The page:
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      The current study proposes an automatic method for segmentation and tracking of red blood cells flowing through a 100- μm glass capillary. The original images were obtained by means of a confocal system and then processed in MATLAB using the Image Processing Toolbox. The measurements obtained with the proposed automatic method were compared with the results determined by a manual tracking method. The comparison was performed by using linear regressions and Bland-Altman analysis. The results showed a good agreement between the two methods.

    8. Monte Carlo simulation of PET images for injection dose optimization (pages 988–999)

      Jiří Boldyš, Jiří Dvořák, Magdaléna Skopalová and Otakar Bělohlávek

      Version of Record online: 26 DEC 2012 | DOI: 10.1002/cnm.2527

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      To achieve constant quality of positron emission tomography images for different patients, we have derived curves recommending the amount of injected activity based on body parameters. These curves show rather convex tendency on the contrary to today's linear or sublinear standard recommendation. This indicates there is opportunity to optimize the current recommendation with the aim to standardize the diagnostic process.

    9. Time-frequency analysis methods for detecting effects of diabetic neuropathy (pages 1000–1010)

      H. A. Weiderpass, C. G. F. Pachi, J. F. Yamamoto, A. Hamamoto, A. N. Onodera and I. C. N. Sacco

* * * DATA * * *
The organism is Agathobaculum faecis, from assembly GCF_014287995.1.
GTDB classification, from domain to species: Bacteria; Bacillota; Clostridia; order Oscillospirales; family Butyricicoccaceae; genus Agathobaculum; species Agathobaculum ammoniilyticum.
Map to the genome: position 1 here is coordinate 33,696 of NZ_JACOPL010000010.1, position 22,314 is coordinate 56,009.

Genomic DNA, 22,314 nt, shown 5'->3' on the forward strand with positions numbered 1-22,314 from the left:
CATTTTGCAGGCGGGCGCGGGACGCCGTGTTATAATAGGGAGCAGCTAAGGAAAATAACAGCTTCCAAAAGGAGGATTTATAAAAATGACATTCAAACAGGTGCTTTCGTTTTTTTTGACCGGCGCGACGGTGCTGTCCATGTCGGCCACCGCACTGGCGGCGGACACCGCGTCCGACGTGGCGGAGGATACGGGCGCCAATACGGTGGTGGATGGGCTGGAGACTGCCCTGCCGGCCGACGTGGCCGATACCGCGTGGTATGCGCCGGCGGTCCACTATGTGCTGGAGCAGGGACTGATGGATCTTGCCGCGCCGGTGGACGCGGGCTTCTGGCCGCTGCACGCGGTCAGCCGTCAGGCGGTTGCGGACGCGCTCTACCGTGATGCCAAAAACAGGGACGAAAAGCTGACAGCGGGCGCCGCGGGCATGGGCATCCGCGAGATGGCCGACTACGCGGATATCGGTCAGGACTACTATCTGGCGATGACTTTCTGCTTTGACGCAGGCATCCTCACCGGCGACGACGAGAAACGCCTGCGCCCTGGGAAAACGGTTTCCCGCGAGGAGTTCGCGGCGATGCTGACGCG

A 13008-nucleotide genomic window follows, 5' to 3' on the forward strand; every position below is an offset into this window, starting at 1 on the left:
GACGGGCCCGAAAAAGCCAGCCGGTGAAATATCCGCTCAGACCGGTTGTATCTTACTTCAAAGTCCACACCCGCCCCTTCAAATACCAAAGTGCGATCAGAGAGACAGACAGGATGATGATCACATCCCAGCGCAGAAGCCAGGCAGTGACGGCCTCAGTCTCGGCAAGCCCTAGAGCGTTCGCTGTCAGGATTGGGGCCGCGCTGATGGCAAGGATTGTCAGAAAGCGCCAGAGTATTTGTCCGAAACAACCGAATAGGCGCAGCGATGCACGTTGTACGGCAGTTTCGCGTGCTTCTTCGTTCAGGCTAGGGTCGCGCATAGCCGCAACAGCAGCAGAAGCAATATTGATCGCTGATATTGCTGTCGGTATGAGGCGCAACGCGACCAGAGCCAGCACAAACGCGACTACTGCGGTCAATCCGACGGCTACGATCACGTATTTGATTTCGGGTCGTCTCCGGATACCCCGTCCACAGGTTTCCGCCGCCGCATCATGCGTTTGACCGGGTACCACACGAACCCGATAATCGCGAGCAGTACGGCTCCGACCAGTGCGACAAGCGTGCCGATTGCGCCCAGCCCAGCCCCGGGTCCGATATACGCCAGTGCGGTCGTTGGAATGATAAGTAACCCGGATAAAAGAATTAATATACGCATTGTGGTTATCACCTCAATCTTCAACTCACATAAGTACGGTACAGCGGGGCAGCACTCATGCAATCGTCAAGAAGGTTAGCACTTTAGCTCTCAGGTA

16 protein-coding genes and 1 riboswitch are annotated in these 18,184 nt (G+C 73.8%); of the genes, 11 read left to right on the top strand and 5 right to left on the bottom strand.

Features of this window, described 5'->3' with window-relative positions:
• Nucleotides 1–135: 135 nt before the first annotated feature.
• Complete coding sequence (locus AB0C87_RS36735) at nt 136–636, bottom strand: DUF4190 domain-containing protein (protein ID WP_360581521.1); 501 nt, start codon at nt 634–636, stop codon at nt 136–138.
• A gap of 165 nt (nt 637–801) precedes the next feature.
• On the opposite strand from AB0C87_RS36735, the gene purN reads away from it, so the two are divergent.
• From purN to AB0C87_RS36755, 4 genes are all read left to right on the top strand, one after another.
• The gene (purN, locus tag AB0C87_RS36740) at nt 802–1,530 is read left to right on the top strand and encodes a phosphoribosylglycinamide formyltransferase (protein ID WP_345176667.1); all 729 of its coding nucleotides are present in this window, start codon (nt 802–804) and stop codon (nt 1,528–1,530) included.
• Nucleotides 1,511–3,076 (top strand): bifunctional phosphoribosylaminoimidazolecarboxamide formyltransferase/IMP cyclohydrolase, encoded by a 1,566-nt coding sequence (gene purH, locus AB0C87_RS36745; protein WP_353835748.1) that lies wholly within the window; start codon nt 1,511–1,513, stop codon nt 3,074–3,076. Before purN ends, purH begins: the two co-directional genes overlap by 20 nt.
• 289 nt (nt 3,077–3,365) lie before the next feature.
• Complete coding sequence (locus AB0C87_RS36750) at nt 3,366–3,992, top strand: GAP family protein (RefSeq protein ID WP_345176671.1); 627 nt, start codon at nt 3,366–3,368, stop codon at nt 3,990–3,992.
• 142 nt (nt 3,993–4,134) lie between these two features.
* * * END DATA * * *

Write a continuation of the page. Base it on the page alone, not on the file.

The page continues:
Version of Record online: 26 APR 2013 | DOI: 10.1002/cnm.2545

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      This study compares distinct time-frequency analysis methods for investigating the electromyographic activity of the thigh and calf muscles during gait among non-diabetic subjects and diabetic neuropathic patients. It also attempts to verify, by adaptive optimal kernel and discrete wavelet transform, whether there are electromyographic alterations related to diabetic neuropathy in the lower limb muscles during gait. The results show that diabetics might not keep up with the mechanical demands of walking by changing muscle fibre recruitment strategies, as seen in the control group.

  3. Note

    1. Top of page
    2. Editorial- Computational Methods for Biomedical Image Processing and Analysis
    3. Computational Methods for Biomedical Image Processing and Analysis
    4. Note
    1. NOTE (pages 1011–1013)

      Version of Record online: 6 SEP 2013 | DOI: 10.1002/cnm.2599